Unfortunately for us, the hope that they would preview the movie during the panel went unfulfilled, though we did get to watch a trailer for the upcoming Justice League: Doom movie, as well as the entire Catwoman short included on the Batman: Year One disc. On Doom I will say nothing, since trailers can never be trusted, unless it is the trailer for Green Lantern staring Ryan Reynolds, which looked like total crap advertising a movie that turned out to be total crap. Catwoman was pretty decent, with a blend of action and sex that was better than the recent Catwoman comic book but still might be a bit, you know, busty, for some fans. Suffice it to say that we have a strip club fight scene and of course it starts with Catwoman slinking around on stage. I’d like to see a Batman cartoon where Bats follows a villain into a Chippendales and has to perform on stage to get close to his foe, but I have a feeling no one is scrambling to deliver me my male superhero strip club sequence. Come on — when someone tries to tuck a dollar in Batman’s trunks and he flashes them his grim and angry look — comedy gold, I tell ya! At least the strip club makes narrative sense, and the action in the short was great, featuring some of the best animation and animated choreography the DC Animated movies has yet displayed. Eliza Dushku was on hand to introduce the short (she does Catwoman’s voice), which caused the teenage boy next to us to go absolutely ape shit. Kid loves Eliza.

We stuck around in the same room, the cell-phone deadening IGN Theater, for the next panel, featuring the creators of the best thing occasionally on television, Doc Hammer and Jackson Publick of The Venture Brothers. With the show’s next season only just having begun production, they had nothing to show the audience and so decided to take a particularly Venture Bros. twist by spending most of the panel — clad in disheveled tuxedos and brandishing martini glasses — addressing questions they received via email, before the panel descended into a lengthy tirade by Doc on the phrases he hates (he keeps a list on his phone, which includes “hot mess,” “go big or go home,” and “bring your A game,” among others, though disappointingly not my most hated phrase of all time — “cool beans”). Eventually they got to questions from the room, which lead to another rant from Doc about how much he loathes musical episodes of cartoons. The only real news to come out of the panel was that Venture Brothers is getting at least two more seasons, but despite the lack of “headline news,” it was a pretty hilarious hour.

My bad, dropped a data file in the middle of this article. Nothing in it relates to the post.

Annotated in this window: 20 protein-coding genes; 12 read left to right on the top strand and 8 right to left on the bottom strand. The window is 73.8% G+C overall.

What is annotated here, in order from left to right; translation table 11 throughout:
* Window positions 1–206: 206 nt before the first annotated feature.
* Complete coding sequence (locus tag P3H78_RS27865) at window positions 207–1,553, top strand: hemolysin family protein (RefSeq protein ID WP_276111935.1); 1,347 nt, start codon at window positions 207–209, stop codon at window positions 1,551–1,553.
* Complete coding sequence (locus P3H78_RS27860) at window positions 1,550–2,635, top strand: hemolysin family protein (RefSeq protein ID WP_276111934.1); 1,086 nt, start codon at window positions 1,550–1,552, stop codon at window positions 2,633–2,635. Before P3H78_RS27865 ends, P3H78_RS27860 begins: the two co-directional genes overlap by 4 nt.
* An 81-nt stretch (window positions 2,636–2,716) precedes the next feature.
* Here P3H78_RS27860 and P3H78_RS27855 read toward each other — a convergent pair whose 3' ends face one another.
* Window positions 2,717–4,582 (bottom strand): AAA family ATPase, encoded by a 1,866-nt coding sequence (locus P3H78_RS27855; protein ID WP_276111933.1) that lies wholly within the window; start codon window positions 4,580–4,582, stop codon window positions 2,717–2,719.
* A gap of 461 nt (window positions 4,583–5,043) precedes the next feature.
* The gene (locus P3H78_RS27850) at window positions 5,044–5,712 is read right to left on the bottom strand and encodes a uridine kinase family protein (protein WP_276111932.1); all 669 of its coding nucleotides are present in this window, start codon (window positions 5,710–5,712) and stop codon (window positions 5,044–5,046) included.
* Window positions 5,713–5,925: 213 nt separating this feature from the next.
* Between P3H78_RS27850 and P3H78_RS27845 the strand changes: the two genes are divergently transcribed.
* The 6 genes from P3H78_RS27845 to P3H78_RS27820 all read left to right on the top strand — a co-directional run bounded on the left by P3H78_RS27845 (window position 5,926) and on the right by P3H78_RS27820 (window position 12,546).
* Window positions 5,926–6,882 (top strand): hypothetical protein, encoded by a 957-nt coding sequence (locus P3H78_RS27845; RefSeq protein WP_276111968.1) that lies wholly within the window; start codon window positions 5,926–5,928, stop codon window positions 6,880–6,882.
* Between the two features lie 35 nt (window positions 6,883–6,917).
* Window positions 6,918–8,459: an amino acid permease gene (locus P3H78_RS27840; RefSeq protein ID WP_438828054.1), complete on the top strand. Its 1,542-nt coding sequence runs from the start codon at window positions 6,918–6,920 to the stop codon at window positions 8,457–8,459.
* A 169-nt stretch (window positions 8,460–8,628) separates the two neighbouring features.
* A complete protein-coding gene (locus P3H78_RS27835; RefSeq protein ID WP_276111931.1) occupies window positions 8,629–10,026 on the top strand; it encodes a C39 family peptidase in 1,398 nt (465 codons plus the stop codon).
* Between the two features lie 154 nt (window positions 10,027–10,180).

Puttered around for a bit after that, met up with a friend, then headed downstairs to line up for Mark Hamill spinning tales about his time in the business. This meant that, once again, we crashed the panel before the one we wanted. Last year, we sat in on a panel featuring John Romita and John Romita Jr. so we could see Bruce Campbell after them, and the Romita panel ended up being incredible. Romita Jr. was the artist on the first comic I bought regularly — Daredevil, back when Frank Miller (who turned Daredevil’s girlfriend into…hey what do ya know! A hooker, sleazy porno actress, and heroin addict) and then Ann Nocenti was writing for it. Well, this year, we were inadvertently in another Marvel panel that ended up being pretty interesting. I haven’t read Spider-Man since the clone debacle of the 1990s, and much of what I’ve seen and heard in the ensuing years seemed to imply that things had gotten better. And I’m still not going to buy any issues of ten thousand or so Spider-Man titles Marvel currently publishes — I’m not going to buy any superhero comic until creators promise to stop using the adjectives “dark and gritty” or “edgy” to describe their usually juvenile attempts at being dark, gritty, and edgy — but it was still fun to hear an enthusiastic and generally well-spoken bunch of writers and artists discussing the future.

And then came Mark Hamill’s panel, which sadly, wasn’t crashed by Kevin Conroy. I appreciate actors who have had an iconic role (or two) and embrace that role rather than being all pissy about being typecast or denigrating the role that made them famous, and Hamill definitely embraces his popularity as both Luke Skywalker and the voice of The Joker on Batman: The Animated Series. Celebrity panels can be terrible if you have a bad moderator or bad guest, but Hamill was superb. Not Bruce Campbell superb, but that’s an awful high bar. Hamill talked a lot about Star Wars, did a great impersonation of Harrison Ford, and told the heartbreaking story of the wampa’s arm from The Empire Strikes Back. Hamill felt Luke would not kill a beast that was not evil, merely hungry, so when he was filming that scene he was told that his thrust with the lightsaber would singe the wampa’s fur and scare it off, but that’s it. Then of course, he saw the finished movie and was aghast that Luke Skywalker was chopping the wampa’s entire arm off.

He also talked a lot about The Joker and voicework in general, as well as mentioning his work with New Gen, Avatar: The Last Airbender, and video game work. Questions from the audience were mostly good, with the final question being about Heath Ledger’s portrayal of The Joker. After praising Ledger and talking about how there are endless interpretations of The Joker, each one tailored for the tone of that particular work, Hamill closed out the panel to thunderous applause by agreeing to apply his own Joker voice to the line, “Why so serious?”